Buttonball honors military at Veterans' Day ceremony
By Steve Smith - Staff Writer
Glastonbury - posted Fri., Nov. 9, 2012
Many Glastonbury schools held Veterans' Day ceremonies on Nov. 9 or Nov. 12. Buttonball Lane School invited 35 veterans to the school – each a parent, grandparent, relative or friend of one of the students.
Buttonball Principal Kent Hurlburt – himself a former Army sergeant – said the students understand what military service and being a veteran are, as it is part of their curriculum. “We spend a lot of time in class talking about the reason behind this day,” Hurlburt said. “I went to the classrooms yesterday, and they were doing Veterans' Day activities and talking about what it means.”
The flag was raised by Staff Sgt. Rob Bridgeford of both the Army and Navy, and Specialist Daniel O'Connell of the U.S. National Guard. O'Connell had returned home from Afghanistan just a few weeks prior. Musical selections honoring each branch of the military were sung by the school's Buttonball Lane Singers Before School Chorus, along with help from the student body.
Hurlburt explained how Veterans' Day grew from the anniversary of the armistice that ended World War I in 1918 and became a national holiday in 1938.
Retired Army Gen. Tomm Mountz – a resident of Glastonbury and 36-year veteran of both the Army and Air Force – was the guest speaker for the event. Mountz said the men and women who have served in the military are “the fabric from which the flags are woven.” Mountz told the students that the majority of veterans no longer wear uniforms, because they have gone on to become teachers, principals, policemen, firemen, doctors and neighbors next door.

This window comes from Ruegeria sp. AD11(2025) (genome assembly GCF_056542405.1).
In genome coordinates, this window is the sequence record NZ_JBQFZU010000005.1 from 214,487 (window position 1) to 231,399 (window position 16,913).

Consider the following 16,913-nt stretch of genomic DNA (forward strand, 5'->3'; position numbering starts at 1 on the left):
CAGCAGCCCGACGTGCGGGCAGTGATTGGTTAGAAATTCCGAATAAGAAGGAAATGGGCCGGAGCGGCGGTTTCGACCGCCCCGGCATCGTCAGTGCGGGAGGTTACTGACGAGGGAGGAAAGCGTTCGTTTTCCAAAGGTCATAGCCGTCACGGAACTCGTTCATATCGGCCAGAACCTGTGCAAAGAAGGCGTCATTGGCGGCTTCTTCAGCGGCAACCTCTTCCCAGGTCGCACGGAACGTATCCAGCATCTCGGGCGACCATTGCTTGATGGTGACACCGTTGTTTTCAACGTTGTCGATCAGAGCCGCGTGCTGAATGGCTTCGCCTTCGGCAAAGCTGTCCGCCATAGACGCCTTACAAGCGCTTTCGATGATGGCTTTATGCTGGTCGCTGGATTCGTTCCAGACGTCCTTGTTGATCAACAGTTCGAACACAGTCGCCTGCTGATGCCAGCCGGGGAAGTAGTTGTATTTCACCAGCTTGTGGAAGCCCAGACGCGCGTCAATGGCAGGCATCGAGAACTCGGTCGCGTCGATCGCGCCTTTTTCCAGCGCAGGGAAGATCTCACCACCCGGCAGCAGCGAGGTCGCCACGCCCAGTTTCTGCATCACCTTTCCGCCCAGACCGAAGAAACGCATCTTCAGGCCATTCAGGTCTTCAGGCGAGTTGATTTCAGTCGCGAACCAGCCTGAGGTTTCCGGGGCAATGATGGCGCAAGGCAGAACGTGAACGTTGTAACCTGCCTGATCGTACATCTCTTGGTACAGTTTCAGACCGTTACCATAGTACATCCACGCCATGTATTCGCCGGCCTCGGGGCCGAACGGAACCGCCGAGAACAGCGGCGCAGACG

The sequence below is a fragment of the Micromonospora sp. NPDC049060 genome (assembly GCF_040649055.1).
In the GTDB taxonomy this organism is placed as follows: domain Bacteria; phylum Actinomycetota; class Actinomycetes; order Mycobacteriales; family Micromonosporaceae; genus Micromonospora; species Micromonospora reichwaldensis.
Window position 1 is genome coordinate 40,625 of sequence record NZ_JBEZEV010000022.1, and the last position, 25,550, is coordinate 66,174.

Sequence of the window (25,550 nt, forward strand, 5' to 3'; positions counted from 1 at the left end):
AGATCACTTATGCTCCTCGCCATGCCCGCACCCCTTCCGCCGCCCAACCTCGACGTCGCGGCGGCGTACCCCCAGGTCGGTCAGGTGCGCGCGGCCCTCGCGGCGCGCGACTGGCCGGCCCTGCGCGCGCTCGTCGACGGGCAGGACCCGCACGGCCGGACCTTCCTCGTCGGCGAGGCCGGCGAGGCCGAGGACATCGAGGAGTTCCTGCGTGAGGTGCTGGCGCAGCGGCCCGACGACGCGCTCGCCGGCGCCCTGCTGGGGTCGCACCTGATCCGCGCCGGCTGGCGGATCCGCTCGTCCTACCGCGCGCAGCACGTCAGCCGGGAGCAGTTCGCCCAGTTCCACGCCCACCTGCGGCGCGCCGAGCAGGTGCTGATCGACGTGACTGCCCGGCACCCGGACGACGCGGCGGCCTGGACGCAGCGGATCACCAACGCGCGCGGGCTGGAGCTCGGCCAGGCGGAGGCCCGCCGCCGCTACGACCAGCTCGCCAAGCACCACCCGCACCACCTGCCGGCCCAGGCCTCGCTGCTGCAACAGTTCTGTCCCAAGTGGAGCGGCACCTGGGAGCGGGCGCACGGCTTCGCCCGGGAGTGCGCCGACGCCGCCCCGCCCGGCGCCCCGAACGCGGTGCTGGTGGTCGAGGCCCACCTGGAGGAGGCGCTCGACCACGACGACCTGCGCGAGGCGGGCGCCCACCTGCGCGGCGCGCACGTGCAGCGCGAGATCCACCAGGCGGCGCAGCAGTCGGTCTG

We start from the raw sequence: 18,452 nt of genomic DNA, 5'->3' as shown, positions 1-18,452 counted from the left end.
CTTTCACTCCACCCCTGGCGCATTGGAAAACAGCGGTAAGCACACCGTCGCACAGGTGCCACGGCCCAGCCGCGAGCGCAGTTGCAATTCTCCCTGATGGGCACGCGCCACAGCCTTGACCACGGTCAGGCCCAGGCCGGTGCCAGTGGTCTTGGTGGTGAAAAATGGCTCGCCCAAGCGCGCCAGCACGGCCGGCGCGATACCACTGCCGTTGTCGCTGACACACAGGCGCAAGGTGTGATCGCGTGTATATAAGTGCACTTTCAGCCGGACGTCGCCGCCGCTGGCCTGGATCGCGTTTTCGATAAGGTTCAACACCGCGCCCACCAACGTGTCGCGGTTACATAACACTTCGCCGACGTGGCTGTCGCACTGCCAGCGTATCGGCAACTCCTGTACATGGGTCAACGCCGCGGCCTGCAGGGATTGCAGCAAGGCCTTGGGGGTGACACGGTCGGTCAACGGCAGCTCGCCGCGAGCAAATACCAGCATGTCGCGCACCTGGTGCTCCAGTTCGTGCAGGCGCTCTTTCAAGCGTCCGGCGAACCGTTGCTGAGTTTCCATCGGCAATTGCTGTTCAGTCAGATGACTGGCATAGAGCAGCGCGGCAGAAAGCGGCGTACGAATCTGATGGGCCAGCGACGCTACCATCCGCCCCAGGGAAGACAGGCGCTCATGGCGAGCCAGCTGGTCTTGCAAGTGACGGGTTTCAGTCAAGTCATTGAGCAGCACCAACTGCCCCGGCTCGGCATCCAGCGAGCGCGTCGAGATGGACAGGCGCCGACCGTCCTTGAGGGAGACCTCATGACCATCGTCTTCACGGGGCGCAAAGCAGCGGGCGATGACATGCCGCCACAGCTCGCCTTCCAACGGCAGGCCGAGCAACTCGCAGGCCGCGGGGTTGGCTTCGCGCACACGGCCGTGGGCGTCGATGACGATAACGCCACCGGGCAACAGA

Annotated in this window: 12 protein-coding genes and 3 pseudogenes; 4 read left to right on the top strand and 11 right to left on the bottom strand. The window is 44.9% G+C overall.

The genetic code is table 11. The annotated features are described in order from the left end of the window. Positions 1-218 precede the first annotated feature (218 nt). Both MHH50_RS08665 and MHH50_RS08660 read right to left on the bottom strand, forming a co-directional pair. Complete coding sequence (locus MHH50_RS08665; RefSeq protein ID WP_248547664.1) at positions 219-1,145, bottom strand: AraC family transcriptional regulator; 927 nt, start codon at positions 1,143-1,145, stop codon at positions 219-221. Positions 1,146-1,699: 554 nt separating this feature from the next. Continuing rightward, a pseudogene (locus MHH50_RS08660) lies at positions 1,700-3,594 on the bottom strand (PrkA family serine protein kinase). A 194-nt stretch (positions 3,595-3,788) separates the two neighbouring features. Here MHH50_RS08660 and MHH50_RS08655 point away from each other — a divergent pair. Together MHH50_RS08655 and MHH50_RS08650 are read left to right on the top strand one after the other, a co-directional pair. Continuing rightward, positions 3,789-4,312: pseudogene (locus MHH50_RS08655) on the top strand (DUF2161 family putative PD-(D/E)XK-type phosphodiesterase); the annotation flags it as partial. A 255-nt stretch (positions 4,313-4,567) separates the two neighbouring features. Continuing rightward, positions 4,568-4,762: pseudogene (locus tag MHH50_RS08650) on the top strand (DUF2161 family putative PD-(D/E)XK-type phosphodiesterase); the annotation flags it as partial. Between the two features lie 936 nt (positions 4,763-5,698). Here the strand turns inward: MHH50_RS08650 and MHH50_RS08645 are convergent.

Mountz also spoke about “the greatest generation” who he said “stepped up to the plate and saved the world.”
“Whether they wear the military uniform today, or they wore it in the past many years ago,” Mountz said, “veterans represent an unwavering dedication to our way of life, and they exemplify the highest ideals for our nation. Our men and women in uniform, both past and present, have been, and are, the most powerful line of defense in all conflicts against the enemies who have set out to harm our way of life.”
Mountz encouraged the students to think of Veterans' Day as a day of honor and a day to honor those veterans. “On this day we celebrate and reflect on the past,” Mountz said. “I thank everyone who has worn the uniform for the freedom they have given us.”
Hurlburt said the ceremony was poignant for the staff and students at Buttonball, as well as to the rest of the community. “I think a day like this means a lot to the community, because not every school is in session,” Hurlburt said, “but Glastonbury chose to have this day, and this is what it produces.”